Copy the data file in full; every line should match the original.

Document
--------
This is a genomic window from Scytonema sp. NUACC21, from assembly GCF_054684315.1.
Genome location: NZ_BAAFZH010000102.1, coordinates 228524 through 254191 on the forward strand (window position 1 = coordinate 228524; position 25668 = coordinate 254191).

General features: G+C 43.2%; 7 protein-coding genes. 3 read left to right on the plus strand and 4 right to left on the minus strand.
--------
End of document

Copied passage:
This is a genomic window from Scytonema sp. NUACC21, from assembly GCF_054684315.1.
Genome location: NZ_BAAFZH010000102.1, coordinates 228524 through 254191 on the forward strand (window position 1 = coordinate 228524; position 25668 = coordinate 254191).

General features: G+C 43.2%; 7 protein-coding genes. 3 read left to right on the plus strand and 4 right to left on the minus strand.